Reinforcement Learning: Solving Markov Decision Processes in reinforcement learning often requires working with transition matrices and reward functions, where linear algebra and the concept of independence play a key role.

Systems of Linear Equation Intuition and Graphical Methods

Let us see Linear equation with n=2

The goal in solving a system of linear equations is to find the values of the variables that satisfy all the equations in the system. These solutions can be visualized as the points of intersection of the lines. Let us illustrate this through an example:

Let us pick simple 2 equations

Figure 1 by Author: 2d equation

Graphical Method — Intersection

If we graph this equation, we get

Figure 2 by Graphical View of Equation with n=2

Thus, we have solutions where 2 lines intersect, which is 4 and -1.

Graphical Method — Column View

Let us now look at it a bit differently using column view.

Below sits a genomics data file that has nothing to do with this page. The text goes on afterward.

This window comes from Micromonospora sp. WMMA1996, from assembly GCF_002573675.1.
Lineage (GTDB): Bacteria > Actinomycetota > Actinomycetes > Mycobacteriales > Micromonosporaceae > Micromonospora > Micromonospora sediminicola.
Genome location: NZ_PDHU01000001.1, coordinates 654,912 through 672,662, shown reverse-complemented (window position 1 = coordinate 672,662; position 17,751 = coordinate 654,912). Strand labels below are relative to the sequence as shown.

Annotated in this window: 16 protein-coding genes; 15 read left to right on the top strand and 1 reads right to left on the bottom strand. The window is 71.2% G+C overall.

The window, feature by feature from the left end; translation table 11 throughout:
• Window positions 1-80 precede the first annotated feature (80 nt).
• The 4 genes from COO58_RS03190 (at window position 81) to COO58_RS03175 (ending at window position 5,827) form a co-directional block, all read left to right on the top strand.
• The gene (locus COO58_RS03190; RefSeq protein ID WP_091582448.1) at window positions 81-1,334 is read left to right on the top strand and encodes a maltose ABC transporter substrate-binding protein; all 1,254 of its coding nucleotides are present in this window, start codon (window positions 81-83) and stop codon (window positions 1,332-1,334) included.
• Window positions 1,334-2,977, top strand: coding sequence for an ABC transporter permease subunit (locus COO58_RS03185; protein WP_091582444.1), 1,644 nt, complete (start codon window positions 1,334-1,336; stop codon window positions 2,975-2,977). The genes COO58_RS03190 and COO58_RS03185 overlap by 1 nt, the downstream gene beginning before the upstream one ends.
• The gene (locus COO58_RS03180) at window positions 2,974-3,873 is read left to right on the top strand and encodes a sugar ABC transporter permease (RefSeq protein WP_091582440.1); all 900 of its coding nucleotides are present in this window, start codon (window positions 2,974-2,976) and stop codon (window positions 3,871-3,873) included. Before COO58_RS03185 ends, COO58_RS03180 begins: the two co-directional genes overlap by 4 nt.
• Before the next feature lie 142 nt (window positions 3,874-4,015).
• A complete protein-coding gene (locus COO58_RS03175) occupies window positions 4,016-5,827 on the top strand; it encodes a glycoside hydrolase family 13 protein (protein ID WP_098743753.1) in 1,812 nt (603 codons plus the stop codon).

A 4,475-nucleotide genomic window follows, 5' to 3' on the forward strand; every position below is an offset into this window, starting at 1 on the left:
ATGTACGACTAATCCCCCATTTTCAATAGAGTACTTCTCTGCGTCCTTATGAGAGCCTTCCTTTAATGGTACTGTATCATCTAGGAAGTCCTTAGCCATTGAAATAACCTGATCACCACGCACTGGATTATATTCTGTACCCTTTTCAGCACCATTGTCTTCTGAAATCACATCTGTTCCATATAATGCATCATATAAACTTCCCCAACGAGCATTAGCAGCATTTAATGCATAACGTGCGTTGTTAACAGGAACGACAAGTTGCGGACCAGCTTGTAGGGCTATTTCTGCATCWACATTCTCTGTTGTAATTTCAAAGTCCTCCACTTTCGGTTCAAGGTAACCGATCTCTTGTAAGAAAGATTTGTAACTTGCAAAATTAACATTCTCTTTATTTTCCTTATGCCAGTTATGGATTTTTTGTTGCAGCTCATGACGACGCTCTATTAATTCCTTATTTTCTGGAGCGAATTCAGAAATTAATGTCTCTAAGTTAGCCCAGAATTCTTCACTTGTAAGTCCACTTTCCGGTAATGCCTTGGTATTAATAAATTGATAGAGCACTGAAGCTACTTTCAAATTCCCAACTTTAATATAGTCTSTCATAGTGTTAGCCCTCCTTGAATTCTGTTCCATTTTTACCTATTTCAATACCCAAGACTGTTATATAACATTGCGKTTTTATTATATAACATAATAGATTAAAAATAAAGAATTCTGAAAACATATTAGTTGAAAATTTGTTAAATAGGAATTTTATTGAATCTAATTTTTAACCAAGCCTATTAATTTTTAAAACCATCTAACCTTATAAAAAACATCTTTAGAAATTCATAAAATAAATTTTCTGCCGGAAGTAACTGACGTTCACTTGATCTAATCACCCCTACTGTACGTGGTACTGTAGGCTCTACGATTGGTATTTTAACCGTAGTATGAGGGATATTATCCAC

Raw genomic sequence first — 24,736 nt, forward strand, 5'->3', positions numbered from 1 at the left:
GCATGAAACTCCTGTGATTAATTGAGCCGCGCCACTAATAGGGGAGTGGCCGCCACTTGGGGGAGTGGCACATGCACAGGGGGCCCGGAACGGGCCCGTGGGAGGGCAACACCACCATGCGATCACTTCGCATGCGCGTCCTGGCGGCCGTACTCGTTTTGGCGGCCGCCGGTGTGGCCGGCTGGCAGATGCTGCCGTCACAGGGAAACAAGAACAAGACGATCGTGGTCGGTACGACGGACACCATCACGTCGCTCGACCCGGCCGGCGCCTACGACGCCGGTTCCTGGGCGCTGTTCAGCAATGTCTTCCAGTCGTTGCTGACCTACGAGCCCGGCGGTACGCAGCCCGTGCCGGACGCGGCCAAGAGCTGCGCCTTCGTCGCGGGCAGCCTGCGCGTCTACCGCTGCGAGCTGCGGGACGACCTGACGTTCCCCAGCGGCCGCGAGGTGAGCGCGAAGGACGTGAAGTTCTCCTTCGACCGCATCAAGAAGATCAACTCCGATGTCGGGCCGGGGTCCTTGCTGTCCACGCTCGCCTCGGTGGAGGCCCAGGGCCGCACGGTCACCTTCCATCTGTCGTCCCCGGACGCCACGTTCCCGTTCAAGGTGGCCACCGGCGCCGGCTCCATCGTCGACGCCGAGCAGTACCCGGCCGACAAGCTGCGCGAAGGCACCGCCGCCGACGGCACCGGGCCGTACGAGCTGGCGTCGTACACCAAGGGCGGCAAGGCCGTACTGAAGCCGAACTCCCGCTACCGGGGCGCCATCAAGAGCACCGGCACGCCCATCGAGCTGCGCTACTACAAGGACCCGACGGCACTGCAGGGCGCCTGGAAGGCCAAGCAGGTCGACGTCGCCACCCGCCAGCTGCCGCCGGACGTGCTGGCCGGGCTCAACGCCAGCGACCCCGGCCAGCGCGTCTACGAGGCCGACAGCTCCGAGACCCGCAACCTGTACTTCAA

We can rewrite the equation as:

Here, the goal is to look at some combination of the column vectors on the left side to produce one on the right side.

Figure 3 by Author: Column View Vectors

Let us see the column view in the graph. We have 2 vectors right over here: one is (2,1), which is indicated by a red line, and the other is (1,-2), which is indicated by the orange line. We need to scale these two vectors so that when we add them, the resultant vector is (7,6), as indicated by the green line. As shown here, we must scale the red vector four times and the orange vector one time in the negative direction. This is represented by a dotted line of red and orange. When we add these two, we get a green resultant vector (7,6). As you can see above, adding scaled orange and red yields (7,6) via black dotted lines.

Thus, we may have to lengthen, shorten, or combine vectors to arrive at the destination vector.

This is the underlying idea behind solving linear equations. We will look at more complex equations to solve a system of linear equations using matrix operations.

Solving Systems of Linear Equations through Matrix Operations